The tragic mass shootings in El Paso and Dayton prompted the nation’s pundits and politicians to once again play the blame game. We had various sources blaming Donald Trump, as well as predictable arguments about insufficient gun laws, about the shooters political-ideological beliefs and motivations, about the shooters being mentally ill, or about a culture lacking values, morals, proper family life.
Personally, I find myself again and again in these episodes retreating to another diagnosis, one that might not apply perfectly in every situation, but I think needs to be acknowledged. This is evil. Plain, pure, unmistakable. Evil exists, and this is it, personified.
Of course, many of us say that in these situations. In this case, however, there may be more to it.
That reality seemed unmistakably clear in the blank face and empty eyes of the El Paso shooter, who looked like he was possessed by something. It’s even clearer in the statements of the Dayton shooter, Connor Betts, and those who knew him.
“He was in a dark place,” a young woman who knew Betts told Fox News. “He heard voices in his head.”
She wasn’t the only saying that. The young man’s former girlfriend attested to him hearing voices, being tormented by “dark, evil things,” and having “hallucinations” of some sort. Other friends described him as “kind of dark.”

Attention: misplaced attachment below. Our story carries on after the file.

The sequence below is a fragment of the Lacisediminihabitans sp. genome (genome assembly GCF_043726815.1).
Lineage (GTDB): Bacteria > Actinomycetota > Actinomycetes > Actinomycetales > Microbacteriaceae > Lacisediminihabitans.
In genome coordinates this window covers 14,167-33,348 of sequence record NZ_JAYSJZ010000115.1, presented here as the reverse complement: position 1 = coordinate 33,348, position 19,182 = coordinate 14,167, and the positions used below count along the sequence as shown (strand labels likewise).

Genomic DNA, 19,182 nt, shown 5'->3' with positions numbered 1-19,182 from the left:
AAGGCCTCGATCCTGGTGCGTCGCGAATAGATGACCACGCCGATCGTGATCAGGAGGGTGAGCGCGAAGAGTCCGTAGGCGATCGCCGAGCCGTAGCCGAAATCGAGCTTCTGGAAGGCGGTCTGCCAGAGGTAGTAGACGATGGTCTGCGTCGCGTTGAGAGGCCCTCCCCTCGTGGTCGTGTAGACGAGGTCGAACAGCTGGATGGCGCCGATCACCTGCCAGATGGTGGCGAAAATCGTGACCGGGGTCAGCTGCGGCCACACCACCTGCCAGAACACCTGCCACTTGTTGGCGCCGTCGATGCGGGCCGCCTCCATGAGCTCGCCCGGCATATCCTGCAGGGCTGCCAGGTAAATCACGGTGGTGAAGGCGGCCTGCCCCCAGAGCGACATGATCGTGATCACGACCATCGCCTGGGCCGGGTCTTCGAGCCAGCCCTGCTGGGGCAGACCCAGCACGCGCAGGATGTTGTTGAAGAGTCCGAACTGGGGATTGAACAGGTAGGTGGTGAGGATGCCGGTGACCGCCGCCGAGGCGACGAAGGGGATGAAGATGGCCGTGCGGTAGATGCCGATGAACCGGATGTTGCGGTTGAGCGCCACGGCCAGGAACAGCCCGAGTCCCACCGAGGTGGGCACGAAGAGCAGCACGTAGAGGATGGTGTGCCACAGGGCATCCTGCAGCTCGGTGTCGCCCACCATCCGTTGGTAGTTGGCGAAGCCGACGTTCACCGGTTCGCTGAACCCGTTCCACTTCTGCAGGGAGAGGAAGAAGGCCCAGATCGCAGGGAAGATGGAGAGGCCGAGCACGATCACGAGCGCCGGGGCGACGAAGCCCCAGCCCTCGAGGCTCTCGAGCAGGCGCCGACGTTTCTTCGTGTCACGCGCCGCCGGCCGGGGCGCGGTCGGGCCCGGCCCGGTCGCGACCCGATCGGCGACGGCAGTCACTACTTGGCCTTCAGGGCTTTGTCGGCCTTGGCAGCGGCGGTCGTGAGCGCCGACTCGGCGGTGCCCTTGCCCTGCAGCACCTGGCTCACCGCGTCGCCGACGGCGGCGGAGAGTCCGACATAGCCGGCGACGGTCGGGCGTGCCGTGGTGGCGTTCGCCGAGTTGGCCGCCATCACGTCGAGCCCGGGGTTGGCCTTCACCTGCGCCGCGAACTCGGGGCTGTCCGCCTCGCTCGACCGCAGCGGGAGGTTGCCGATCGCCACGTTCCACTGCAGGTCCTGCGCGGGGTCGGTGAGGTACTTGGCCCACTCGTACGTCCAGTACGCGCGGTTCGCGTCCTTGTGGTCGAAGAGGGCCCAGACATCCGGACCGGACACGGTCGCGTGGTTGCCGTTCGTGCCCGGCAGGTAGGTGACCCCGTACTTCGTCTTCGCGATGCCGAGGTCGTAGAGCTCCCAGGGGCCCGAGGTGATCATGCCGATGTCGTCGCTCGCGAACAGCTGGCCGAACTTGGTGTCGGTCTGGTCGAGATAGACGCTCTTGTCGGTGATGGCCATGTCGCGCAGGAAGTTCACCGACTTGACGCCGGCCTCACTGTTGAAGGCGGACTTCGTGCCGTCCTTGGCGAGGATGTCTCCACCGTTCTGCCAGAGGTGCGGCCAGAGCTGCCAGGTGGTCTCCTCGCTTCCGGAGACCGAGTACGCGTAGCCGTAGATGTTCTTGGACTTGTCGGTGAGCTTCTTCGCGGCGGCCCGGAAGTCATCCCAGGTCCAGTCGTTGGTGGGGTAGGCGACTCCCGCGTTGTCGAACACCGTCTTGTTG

Can we dare venture a spiritual explanation for these shooters? Consider:
What is chilling about Betts, the Dayton shooter, was that he literally tweeted “Hail Satan” and “HAIL SATAN ETERNAL.” He even ended some tweets with the hashtag #HAILSATAN and stated in his Twitter bio that he was “going to hell” and “not coming back.”
I don’t want to overdo things here. The degree to which this young man might have been devoted to the devil, possibly bordering the demonic, is something I certainly don’t know. I suppose we would need testimony of exorcists as well as psychologists. I do mention it, however, because it’s a fresh reminder that no matter how many excuses we try to come up with after these horrible tragedies so revoltingly common, we should never shrug off the reality that these episodes prove first and foremost that evil exists.
Malcolm Muggeridge said that “The depravity of man is at once the most empirically verifiable reality but at the same time the most intellectually resisted fact.” It was resisted again in these latest shootings, especially by those hoping to conjure up other demons to blame: insufficient gun laws, the NRA, Trump.
Still worse, when the supernatural is brought into this conversation, it’s not always favorable to God. The modern world is more prone to ask where was God rather than where was the Devil.
“The only time some men … ever think of God,” stated Bishop Fulton Sheen, “is when they want to find someone to blame for their own sins. Without ever saying so, they assume that man is responsible for everything good and beautiful in the world, but God is responsible for its wickedness and its wars…. They ignore the fact that God is like a playwright who wrote a beautiful drama, gave it to men to act with all the directions for acting, and then made a botch of it.”
It has been said that the Devil’s greatest trick has been to persuade us that he doesn’t exist. It looks like Connor Betts, the Dayton shooter, emphatically disagreed. He made his dark case, and now he’s not coming back.
For American Radio Journal, I’m Paul Kengor, check out my latest book, A Pope and a President.